Kobayashi loves racing in the United States, but IMSA’s adoption of new regulations to make its top class eligible to compete at Le Mans created a conflict of interest between Kobayashi’s Toyota responsibilities and continuing to race in IMSA, where Toyota is not represented in the top class. Toyota does field a Lexus in a lower IMSA division and Kobayashi raced for Vasser Sullivan Racing last June in Canada to get a feel for the GT car.

Many consider NASCAR’s Next Gen car to be very similar to the GT Lexus sports car that Kobayashi drove in IMSA last year, and that’s his closest experience to driving a stock car. He’ll be permitted to test with 23XI at a small track in Virginia ahead of the race at Indianapolis, and expects some time on the simulator.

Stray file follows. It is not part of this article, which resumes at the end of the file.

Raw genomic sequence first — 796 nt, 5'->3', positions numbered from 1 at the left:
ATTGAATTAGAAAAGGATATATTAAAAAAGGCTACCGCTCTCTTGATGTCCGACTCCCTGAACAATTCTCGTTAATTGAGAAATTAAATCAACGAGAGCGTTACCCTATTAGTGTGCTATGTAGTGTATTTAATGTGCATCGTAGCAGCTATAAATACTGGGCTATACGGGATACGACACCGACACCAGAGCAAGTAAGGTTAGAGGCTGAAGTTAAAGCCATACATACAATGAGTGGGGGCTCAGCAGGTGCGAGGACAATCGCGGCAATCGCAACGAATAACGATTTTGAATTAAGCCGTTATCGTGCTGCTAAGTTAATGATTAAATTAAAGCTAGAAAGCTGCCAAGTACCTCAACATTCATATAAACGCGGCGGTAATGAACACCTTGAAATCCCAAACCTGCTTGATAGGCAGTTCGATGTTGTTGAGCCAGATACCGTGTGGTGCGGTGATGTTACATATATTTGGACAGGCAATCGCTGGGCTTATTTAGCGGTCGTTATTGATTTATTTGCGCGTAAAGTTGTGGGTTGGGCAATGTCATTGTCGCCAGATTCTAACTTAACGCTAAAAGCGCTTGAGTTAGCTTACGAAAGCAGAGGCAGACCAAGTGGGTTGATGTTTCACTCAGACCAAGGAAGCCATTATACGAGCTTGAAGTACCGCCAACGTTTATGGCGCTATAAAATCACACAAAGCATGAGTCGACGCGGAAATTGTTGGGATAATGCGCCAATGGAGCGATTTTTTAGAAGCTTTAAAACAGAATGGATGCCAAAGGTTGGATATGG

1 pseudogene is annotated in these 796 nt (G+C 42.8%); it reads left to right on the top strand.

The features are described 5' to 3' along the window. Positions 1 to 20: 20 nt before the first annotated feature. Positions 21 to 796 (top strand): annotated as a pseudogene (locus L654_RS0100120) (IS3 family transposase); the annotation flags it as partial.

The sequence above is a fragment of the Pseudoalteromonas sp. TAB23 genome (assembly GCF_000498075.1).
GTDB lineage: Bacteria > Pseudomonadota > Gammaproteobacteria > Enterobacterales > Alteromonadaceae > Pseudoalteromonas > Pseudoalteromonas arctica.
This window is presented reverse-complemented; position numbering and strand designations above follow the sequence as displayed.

Either way, he isn’t worried about seat time.

“I think I’m a guy who doesn’t need much practice, to be honest,” the 36-year-old Kobayashi told the AP. “I think once we jump in the car, we will be OK in a couple of laps. So I’m not really concerned about form.”

Drivers to watch at Sonoma Raceway

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This weekend begins a key period for Cup drivers. Sunday’s race at Sonoma Raceway begins a stretch of four road course events in the next 10 races. The race to make the playoffs and to score playoff points is intensifying.

FRONTRUNNERS

Tyler Reddick

  • Points position: 10th
  • Best finish this season: 1st (Circuit of the Americas)
  • Past at Sonoma: Does not have a top 15 in two previous starts

Reddick has won three of the last five Cup races on road courses, but Sonoma has been his kryptonite. He has yet to lead a lap there. Reddick’s three road course wins have been at Road America, Indianapolis and COTA.

Chase Elliott

  • Points position: 28th
  • Best finish this season: 2nd (Fontana)
  • Past at Sonoma: Four top 10s, including a runner-up, in six starts